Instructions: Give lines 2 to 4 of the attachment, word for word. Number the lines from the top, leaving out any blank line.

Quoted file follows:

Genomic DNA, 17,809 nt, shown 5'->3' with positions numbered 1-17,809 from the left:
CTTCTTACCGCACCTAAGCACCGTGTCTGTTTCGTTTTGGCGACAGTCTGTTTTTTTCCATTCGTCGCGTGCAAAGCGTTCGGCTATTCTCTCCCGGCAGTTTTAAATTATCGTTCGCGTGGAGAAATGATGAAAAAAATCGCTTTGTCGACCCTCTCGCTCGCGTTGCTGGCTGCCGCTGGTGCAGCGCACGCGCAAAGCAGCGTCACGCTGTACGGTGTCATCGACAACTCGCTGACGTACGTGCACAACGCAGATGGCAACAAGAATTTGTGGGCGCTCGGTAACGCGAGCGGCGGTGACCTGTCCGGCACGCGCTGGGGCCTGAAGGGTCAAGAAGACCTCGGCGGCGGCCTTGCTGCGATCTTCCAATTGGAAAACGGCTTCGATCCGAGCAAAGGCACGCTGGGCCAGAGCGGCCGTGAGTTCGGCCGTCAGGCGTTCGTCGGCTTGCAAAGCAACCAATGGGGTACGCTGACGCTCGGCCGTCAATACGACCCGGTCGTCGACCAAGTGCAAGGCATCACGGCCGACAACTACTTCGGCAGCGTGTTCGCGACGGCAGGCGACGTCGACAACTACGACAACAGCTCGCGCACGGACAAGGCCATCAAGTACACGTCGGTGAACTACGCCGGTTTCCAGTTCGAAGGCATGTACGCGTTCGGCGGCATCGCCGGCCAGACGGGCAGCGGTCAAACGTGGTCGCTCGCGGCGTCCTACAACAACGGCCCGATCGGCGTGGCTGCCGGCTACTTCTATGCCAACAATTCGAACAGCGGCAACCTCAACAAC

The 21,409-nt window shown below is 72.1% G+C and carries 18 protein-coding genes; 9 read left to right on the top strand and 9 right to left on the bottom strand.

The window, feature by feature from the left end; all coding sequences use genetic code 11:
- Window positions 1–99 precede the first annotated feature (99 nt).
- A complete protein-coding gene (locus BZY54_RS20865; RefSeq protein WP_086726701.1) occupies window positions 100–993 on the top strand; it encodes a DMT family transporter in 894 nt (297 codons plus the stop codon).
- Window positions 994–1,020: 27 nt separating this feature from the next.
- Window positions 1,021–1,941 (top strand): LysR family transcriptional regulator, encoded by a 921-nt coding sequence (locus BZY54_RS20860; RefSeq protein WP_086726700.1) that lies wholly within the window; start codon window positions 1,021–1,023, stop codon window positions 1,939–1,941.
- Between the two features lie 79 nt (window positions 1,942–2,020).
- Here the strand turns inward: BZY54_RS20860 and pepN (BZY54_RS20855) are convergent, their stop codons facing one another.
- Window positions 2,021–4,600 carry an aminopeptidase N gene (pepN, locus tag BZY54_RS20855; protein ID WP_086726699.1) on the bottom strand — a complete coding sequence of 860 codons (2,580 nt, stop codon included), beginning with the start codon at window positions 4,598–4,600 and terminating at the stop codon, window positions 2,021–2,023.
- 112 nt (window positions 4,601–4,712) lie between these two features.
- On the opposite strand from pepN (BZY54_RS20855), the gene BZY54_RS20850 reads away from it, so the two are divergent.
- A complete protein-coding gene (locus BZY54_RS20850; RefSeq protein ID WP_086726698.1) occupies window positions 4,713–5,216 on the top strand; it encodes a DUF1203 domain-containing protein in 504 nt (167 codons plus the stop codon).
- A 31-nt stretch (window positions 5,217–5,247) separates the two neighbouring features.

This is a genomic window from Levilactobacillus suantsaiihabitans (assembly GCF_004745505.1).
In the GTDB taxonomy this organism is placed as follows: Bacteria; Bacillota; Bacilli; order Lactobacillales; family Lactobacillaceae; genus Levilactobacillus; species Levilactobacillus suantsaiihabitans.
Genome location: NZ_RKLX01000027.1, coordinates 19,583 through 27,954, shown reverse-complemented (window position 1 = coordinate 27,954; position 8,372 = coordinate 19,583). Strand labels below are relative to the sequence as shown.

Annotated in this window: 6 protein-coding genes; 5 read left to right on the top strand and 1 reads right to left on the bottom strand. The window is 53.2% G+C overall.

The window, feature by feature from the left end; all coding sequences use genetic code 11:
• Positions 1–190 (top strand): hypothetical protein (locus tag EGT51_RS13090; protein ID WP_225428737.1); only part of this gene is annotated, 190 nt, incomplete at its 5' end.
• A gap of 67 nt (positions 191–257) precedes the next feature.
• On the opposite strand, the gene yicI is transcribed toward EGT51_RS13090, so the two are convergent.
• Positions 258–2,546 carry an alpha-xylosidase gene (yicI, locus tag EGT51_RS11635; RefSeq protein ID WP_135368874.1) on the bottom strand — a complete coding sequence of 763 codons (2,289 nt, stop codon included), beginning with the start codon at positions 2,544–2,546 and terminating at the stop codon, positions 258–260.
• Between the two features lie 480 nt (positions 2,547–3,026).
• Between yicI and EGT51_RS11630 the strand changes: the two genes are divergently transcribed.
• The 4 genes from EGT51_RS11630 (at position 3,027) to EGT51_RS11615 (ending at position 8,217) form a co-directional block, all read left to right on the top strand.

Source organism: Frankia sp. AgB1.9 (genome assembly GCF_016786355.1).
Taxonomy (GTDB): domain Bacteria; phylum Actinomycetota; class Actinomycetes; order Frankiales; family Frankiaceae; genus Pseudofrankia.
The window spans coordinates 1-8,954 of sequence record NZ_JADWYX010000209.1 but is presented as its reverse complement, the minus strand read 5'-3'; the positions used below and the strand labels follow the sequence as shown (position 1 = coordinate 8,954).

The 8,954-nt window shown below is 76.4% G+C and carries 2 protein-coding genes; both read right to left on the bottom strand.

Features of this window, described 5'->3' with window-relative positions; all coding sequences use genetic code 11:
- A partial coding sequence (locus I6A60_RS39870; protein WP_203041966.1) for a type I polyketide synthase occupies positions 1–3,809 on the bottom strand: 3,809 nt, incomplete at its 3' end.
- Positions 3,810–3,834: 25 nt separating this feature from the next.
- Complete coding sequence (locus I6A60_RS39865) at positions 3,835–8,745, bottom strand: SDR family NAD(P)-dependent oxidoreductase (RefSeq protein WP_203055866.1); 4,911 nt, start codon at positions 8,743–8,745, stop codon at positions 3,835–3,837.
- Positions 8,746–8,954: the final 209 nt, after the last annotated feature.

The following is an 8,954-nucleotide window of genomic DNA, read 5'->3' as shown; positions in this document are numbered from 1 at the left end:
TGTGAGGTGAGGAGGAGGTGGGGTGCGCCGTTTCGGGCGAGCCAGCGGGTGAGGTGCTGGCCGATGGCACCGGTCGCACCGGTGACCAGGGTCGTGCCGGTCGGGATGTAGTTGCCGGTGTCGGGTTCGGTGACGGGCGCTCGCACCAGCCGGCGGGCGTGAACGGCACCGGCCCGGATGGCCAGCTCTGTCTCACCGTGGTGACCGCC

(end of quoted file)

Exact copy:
CTTCTTACCGCACCTAAGCACCGTGTCTGTTTCGTTTTGGCGACAGTCTGTTTTTTTCCATTCGTCGCGTGCAAAGCGTTCGGCTATTCTCTCCCGGCAGTTTTAAATTATCGTTCGCGTGGAGAAATGATGAAAAAAATCGCTTTGTCGACCCTCTCGCTCGCGTTGCTGGCTGCCGCTGGTGCAGCGCACGCGCAAAGCAGCGTCACGCTGTACGGTGTCATCGACAACTCGCTGACGTACGTGCACAACGCAGATGGCAACAAGAATTTGTGGGCGCTCGGTAACGCGAGCGGCGGTGACCTGTCCGGCACGCGCTGGGGCCTGAAGGGTCAAGAAGACCTCGGCGGCGGCCTTGCTGCGATCTTCCAATTGGAAAACGGCTTCGATCCGAGCAAAGGCACGCTGGGCCAGAGCGGCCGTGAGTTCGGCCGTCAGGCGTTCGTCGGCTTGCAAAGCAACCAATGGGGTACGCTGACGCTCGGCCGTCAATACGACCCGGTCGTCGACCAAGTGCAAGGCATCACGGCCGACAACTACTTCGGCAGCGTGTTCGCGACGGCAGGCGACGTCGACAACTACGACAACAGCTCGCGCACGGACAAGGCCATCAAGTACACGTCGGTGAACTACGCCGGTTTCCAGTTCGAAGGCATGTACGCGTTCGGCGGCATCGCCGGCCAGACGGGCAGCGGTCAAACGTGGTCGCTCGCGGCGTCCTACAACAACGGCCCGATCGGCGTGGCTGCCGGCTACTTCTATGCCAACAATTCGAACAGCGGCAACCTCAACAAC

The 21,409-nt window shown below is 72.1% G+C and carries 18 protein-coding genes; 9 read left to right on the top strand and 9 right to left on the bottom strand.

The window, feature by feature from the left end; all coding sequences use genetic code 11: